Fatal Bazooka

We get kids up and acting, but what are they acting about? We make the story all about them and their worlds. Even if we were skilled magicians at TPRS, the story will not really be interesting to them without good personalized content.

In my own experience taking my kids into a fifteenth century world of forested creatures provides good content. Stories around rock stars and teen celebrities always work really well – it is a staple of content choice in TPRS. Stories based on Sponge Bob characters or the Simpsons also work wonderfully, because most of the kids are experts in this area.

A huge leap forward in the choice of content for stories in my classroom has taken place lately in my classroom in the form of rap music. I have vastly underrated the influence, for better or worse, of rap artists on American kids. French rap is a good place to go for a good story.

The commercial interests who produce these artists do a lot of content research for us, and for good reasons called dollars. No wonder rap music appeals so much to kids in their mid-teens – it is commercially aimed directly at them!

The French rapper named Fatal Bazooka has a song out called “Speak to My Hand” (“Parle à Ma Main”). I taught some of the more recognizable terms to my kids (“Non, merci”, “Pas intéréssée”) and then the next day played the song, which was about a teen girl who has an argument with her dad and goes out on the street and is a guy-magnet, but rejects them all with catchy phrases like those above. The theme of the song is “les mecs sont tous nuls” (“guys are all zeros”).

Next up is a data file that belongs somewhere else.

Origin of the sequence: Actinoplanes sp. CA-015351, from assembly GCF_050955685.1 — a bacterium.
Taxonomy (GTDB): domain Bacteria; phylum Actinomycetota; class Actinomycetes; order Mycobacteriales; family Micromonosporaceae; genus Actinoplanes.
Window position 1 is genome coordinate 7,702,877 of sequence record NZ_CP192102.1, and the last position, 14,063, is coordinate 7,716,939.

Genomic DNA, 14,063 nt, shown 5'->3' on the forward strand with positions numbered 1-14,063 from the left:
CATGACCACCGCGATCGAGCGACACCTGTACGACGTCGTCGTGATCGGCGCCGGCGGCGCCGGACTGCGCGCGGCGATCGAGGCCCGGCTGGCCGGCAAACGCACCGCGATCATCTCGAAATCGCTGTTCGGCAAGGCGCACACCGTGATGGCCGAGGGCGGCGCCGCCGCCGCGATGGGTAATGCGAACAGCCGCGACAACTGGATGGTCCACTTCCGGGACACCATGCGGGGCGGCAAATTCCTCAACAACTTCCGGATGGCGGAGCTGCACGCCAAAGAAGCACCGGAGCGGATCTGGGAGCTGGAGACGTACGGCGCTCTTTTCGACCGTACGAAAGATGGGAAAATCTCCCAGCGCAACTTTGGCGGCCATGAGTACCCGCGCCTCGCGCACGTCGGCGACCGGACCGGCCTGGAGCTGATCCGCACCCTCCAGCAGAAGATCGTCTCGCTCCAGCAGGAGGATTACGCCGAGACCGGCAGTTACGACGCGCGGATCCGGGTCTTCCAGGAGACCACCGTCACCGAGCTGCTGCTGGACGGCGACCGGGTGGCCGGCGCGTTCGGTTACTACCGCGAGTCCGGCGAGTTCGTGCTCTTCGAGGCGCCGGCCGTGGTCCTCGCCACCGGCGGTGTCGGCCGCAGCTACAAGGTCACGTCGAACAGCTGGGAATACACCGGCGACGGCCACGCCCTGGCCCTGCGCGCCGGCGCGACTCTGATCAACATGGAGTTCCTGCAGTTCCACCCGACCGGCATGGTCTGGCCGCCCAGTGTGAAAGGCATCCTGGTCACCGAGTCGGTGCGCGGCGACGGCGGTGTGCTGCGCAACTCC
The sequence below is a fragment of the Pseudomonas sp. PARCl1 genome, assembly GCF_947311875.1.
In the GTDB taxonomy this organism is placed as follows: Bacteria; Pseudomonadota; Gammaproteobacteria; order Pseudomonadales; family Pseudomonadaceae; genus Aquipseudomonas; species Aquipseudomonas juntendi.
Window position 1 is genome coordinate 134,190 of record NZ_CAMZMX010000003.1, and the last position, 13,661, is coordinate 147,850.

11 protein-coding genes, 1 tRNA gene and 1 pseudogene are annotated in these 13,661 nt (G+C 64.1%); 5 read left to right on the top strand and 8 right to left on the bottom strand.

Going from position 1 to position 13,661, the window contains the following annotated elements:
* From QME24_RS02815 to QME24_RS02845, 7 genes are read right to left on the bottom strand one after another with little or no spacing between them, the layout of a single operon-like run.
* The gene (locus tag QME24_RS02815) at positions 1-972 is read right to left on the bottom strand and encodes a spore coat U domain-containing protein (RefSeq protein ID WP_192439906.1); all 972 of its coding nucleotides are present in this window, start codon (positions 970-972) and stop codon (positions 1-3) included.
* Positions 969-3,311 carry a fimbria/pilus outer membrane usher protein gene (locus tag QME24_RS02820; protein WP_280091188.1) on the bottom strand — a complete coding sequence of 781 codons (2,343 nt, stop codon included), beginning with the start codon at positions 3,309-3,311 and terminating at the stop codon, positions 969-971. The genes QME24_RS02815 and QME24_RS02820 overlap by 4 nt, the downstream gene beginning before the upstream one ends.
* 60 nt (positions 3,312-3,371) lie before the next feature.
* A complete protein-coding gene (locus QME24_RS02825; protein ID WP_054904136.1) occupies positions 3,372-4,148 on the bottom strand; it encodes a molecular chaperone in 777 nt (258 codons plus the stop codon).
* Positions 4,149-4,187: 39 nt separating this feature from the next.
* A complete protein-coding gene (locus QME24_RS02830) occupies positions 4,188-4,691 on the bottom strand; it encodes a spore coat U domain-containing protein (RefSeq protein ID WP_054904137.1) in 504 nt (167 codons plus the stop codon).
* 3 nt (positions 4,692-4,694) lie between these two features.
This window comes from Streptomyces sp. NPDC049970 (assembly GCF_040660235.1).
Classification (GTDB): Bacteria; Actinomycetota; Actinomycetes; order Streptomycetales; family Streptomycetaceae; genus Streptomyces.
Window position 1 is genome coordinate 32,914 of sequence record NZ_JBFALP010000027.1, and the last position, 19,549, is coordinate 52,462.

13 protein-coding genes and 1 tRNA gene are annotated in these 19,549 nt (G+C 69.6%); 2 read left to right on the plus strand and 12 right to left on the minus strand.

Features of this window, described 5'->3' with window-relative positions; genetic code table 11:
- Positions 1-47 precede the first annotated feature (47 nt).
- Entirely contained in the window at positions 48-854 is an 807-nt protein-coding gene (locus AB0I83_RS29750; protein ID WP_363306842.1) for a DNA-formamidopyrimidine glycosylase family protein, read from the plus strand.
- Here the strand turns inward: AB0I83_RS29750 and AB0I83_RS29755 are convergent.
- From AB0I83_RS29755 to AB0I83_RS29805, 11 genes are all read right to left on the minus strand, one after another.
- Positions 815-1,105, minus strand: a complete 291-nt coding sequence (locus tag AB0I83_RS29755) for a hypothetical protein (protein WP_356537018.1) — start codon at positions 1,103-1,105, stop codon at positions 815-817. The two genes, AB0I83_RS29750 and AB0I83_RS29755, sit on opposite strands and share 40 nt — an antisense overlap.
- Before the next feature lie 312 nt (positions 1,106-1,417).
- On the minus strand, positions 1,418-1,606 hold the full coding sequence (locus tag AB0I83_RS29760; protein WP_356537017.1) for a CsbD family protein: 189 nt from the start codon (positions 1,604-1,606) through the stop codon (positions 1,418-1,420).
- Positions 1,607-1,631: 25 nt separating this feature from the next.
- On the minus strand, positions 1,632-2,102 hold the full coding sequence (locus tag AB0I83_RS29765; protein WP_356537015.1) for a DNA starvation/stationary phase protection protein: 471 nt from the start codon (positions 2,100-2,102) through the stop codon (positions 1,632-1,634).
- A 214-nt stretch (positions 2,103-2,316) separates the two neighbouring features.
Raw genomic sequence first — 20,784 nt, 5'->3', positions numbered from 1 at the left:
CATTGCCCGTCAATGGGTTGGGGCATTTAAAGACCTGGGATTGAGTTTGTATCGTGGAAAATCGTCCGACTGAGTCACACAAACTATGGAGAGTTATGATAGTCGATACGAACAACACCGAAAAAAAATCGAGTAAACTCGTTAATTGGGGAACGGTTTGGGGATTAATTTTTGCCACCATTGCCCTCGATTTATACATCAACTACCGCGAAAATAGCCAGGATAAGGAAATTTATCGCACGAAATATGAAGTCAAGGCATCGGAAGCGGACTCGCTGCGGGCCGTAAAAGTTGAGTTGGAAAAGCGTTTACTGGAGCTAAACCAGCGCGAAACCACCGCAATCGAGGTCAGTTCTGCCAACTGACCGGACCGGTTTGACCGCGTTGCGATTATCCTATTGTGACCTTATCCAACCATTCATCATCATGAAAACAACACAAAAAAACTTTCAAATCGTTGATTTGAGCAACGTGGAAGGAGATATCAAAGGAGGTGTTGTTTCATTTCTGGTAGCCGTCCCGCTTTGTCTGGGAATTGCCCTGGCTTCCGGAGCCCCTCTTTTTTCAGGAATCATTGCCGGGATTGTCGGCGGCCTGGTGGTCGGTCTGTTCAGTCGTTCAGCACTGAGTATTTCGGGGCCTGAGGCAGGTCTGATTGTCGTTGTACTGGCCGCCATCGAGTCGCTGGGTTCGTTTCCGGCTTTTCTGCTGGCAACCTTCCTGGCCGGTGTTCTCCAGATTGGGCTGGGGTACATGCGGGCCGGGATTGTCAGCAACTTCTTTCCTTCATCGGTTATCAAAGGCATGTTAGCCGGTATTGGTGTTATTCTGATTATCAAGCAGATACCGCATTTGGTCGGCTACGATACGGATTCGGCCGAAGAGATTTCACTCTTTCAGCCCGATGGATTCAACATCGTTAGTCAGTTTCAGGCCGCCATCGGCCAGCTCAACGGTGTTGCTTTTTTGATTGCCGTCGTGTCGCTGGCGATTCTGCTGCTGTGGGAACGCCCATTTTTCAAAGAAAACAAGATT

While we listened to the song the next day, with the kids trying to pick out words they could understand, I asked three boys to lipsync the words. These “mecs” were soon dancing, strutting their stuff with amazingly accurate singing, and their French accents were vastly improved in those moments of the song.

The reaction of the girls in the class was electric. The whole class wanted to do a story right then and there featuring the characters in the song. I found later that out that the guys and half the kids in the class had downloaded the “Parle à Ma Main” video the night before and had studied it, hence the acting surge the next day.

It showed me the importance of content. It made me conscious that, often, if a story wains, it is not so much because I am not doing the skills involved in asking a story as well as I could, but rather, that I just have boring subject matter.

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